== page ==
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No More Quarantine? Colorado Health Workers Allowed to Keep Working with COVID-19


Colorado healthcare workers no longer have to worry about going into quarantine if they contract COVID-19. The state says that 95% of all doctors, nurses, and providers have been fully vaccinated against the disease, so they can keep working even if they test positive. However, they will be asked to stay home if they start feeling ill.

The decision is designed to help providers stay on the job, reducing staff shortages in hospitals and clinics across the state. It could set a new precedent as we enter the next chapter of the pandemic.

A Sigh of Relief for Colorado

The state isn’t out of the woods yet, but things are getting better. Right now, officials say just 10% of facilities are expecting staff shortages, which translates to around 8 to 10 facilities across the state. That marks a dramatic improvement compared to just a couple of months ago, when more than a third of all facilities in the state were experiencing shortages.

As more providers get vaccinated, facilities are less likely to put their staff in quarantine after possible exposure to the virus or as they await their test results.

According to Dr. JP Valin, the chief clinical officer for SCL Health, “At one point we had a couple hundred staff out at a time, either because they were being quarantined or tested. Today we have two.”

Valin says most providers seem to contract the virus while away from the hospital, either at home or out in public. Now, they don’t have to stay home if they test positive for COVID-19.

“If they are exposed and have an exposure to COVID, they can now just simply monitor for symptoms. They do not have to quarantine and stay away from work,” Valin said. “If they were at any point to develop any type of a symptom, we would want them to quarantine and get them tested for COVID.”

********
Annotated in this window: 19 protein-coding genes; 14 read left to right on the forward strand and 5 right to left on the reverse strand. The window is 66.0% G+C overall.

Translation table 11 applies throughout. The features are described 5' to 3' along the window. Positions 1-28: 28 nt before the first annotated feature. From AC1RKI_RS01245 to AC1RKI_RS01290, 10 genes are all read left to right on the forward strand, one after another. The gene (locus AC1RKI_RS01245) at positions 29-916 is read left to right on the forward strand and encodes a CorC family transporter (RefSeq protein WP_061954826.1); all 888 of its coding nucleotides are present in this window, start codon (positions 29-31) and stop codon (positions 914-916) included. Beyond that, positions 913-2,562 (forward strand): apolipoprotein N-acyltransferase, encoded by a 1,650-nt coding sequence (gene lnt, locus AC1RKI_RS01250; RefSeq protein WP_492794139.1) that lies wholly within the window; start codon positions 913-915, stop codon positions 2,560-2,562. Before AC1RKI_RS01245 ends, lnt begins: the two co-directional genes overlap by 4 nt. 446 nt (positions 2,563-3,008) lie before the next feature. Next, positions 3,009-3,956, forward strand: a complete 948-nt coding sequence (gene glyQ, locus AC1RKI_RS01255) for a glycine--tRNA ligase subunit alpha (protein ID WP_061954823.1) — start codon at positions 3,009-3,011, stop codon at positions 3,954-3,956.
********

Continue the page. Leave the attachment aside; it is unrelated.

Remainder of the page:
As of Feb. 15th, there were just 411 patients hospitalized with COVID-19 in Colorado. During the winter surge in the first week of December, there were four times that amount, showing us just how far we’ve come.

The same trend is playing out nationally. According to the U.S. COVID Tracking Project, there were 67,023 people hospitalized with COVID-19 symptoms over the last couple weeks, compared to over 130,000 people last month.

“The case declines that we’ve seen have been massive since mid-January, falling far more than the number of tests reported,” the COVID Tracking Project recently tweeted.

Working Without Fear of Infection

Vaccinating providers can help facilities retain essential staff to care for coronavirus patients; it also gives everyone, including both patients and providers, some much needed peace of mind in clinical settings.

“Without staff, you can’t care for patients coming into our hospitals,” said Amber Burkhart, public policy director with the Colorado Hospital Association. “Now that many of our health-care workers are vaccinated, it’s helpful when they’re in the hospital. When patients come in, there’s not necessarily that threat of them becoming infected by COVID-19.”

Hospitals across the state are breathing a sigh of relief after the winter surge, now that they don’t have to worry as much about filling short-term shortages or rationing care. Many facilities, including those with the Banner Health network, were forced to bring in providers from out of state to handle the surge in patients.

“After going through the first surge, them mustering up what they needed to do to get us through the second one was tremendous,” said Carrie Haas-Vukosovich with Banner Health. “Luckily, Colorado surged at a different time than Arizona, so we were able to help each other out.”

In addition to the vaccines, community spread is decreasing as well, which reduces demand for healthcare services.

“What’s most important is that the positivity rate across the state has decreased significantly, so every Coloradan is doing their part to ensure the spread of COVID is not continuing,” said Burkhart. “They [health-care workers] are less likely to come into contact with someone who has COVID-19, which helps protect them when they go into work and are working with vulnerable patients.”

As more providers roll up their sleeves to get their vaccine, we could see other states take a similar approach in the months to come. 

Steven Briggs
Steven Briggs is a healthcare writer for Scrubs Magazine, hailing from Brooklyn, NY. With both of his parents working in the healthcare industry, Steven writes about the various issues and concerns facing the industry today.

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